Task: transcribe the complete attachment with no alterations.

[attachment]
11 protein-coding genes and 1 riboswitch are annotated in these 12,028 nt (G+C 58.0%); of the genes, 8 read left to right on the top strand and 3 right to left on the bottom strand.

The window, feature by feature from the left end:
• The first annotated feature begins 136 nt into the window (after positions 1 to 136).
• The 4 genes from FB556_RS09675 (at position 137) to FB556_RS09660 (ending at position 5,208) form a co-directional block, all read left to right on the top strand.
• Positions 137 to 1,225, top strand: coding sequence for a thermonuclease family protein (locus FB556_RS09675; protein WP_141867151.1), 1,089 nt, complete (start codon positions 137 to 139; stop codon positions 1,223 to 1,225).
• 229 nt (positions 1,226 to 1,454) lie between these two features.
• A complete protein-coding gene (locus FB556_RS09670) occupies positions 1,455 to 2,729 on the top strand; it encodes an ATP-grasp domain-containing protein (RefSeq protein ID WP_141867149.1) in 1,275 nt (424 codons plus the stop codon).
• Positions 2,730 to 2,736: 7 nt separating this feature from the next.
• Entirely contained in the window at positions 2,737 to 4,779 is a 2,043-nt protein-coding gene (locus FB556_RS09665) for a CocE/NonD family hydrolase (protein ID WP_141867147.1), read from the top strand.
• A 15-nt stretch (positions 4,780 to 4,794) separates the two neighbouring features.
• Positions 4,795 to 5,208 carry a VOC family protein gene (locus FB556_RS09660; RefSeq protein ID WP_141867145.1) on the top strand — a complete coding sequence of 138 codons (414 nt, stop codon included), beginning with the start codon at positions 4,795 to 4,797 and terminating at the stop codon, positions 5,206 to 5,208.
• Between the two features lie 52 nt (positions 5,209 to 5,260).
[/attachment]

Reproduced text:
11 protein-coding genes and 1 riboswitch are annotated in these 12,028 nt (G+C 58.0%); of the genes, 8 read left to right on the top strand and 3 right to left on the bottom strand.

The window, feature by feature from the left end:
• The first annotated feature begins 136 nt into the window (after positions 1 to 136).
• The 4 genes from FB556_RS09675 (at position 137) to FB556_RS09660 (ending at position 5,208) form a co-directional block, all read left to right on the top strand.
• Positions 137 to 1,225, top strand: coding sequence for a thermonuclease family protein (locus FB556_RS09675; protein WP_141867151.1), 1,089 nt, complete (start codon positions 137 to 139; stop codon positions 1,223 to 1,225).
• 229 nt (positions 1,226 to 1,454) lie between these two features.
• A complete protein-coding gene (locus FB556_RS09670) occupies positions 1,455 to 2,729 on the top strand; it encodes an ATP-grasp domain-containing protein (RefSeq protein ID WP_141867149.1) in 1,275 nt (424 codons plus the stop codon).
• Positions 2,730 to 2,736: 7 nt separating this feature from the next.
• Entirely contained in the window at positions 2,737 to 4,779 is a 2,043-nt protein-coding gene (locus FB556_RS09665) for a CocE/NonD family hydrolase (protein ID WP_141867147.1), read from the top strand.
• A 15-nt stretch (positions 4,780 to 4,794) separates the two neighbouring features.
• Positions 4,795 to 5,208 carry a VOC family protein gene (locus FB556_RS09660; RefSeq protein ID WP_141867145.1) on the top strand — a complete coding sequence of 138 codons (414 nt, stop codon included), beginning with the start codon at positions 4,795 to 4,797 and terminating at the stop codon, positions 5,206 to 5,208.
• Between the two features lie 52 nt (positions 5,209 to 5,260).